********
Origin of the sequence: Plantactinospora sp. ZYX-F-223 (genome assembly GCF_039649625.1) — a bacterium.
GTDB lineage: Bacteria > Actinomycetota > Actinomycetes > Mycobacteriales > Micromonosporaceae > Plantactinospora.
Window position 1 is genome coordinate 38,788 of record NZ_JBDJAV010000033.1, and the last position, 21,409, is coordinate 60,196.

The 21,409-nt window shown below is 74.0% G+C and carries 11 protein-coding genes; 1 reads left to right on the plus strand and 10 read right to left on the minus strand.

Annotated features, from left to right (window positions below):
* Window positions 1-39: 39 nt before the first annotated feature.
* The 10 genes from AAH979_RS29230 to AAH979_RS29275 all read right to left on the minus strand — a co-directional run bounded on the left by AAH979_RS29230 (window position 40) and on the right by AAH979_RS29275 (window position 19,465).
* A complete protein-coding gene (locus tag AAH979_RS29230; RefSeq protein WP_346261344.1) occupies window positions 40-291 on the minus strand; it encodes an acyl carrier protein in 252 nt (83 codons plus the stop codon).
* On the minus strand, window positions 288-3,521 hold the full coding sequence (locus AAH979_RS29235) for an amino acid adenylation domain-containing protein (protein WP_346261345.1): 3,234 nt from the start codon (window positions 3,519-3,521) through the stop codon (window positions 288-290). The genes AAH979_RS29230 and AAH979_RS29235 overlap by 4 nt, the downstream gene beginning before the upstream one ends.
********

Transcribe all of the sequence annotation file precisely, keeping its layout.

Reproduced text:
Origin of the sequence: Plantactinospora sp. ZYX-F-223 (genome assembly GCF_039649625.1) — a bacterium.
GTDB lineage: Bacteria > Actinomycetota > Actinomycetes > Mycobacteriales > Micromonosporaceae > Plantactinospora.
Window position 1 is genome coordinate 38,788 of record NZ_JBDJAV010000033.1, and the last position, 21,409, is coordinate 60,196.

The 21,409-nt window shown below is 74.0% G+C and carries 11 protein-coding genes; 1 reads left to right on the plus strand and 10 read right to left on the minus strand.

Annotated features, from left to right (window positions below):
* Window positions 1-39: 39 nt before the first annotated feature.
* The 10 genes from AAH979_RS29230 to AAH979_RS29275 all read right to left on the minus strand — a co-directional run bounded on the left by AAH979_RS29230 (window position 40) and on the right by AAH979_RS29275 (window position 19,465).
* A complete protein-coding gene (locus tag AAH979_RS29230; RefSeq protein WP_346261344.1) occupies window positions 40-291 on the minus strand; it encodes an acyl carrier protein in 252 nt (83 codons plus the stop codon).
* On the minus strand, window positions 288-3,521 hold the full coding sequence (locus AAH979_RS29235) for an amino acid adenylation domain-containing protein (protein WP_346261345.1): 3,234 nt from the start codon (window positions 3,519-3,521) through the stop codon (window positions 288-290). The genes AAH979_RS29230 and AAH979_RS29235 overlap by 4 nt, the downstream gene beginning before the upstream one ends.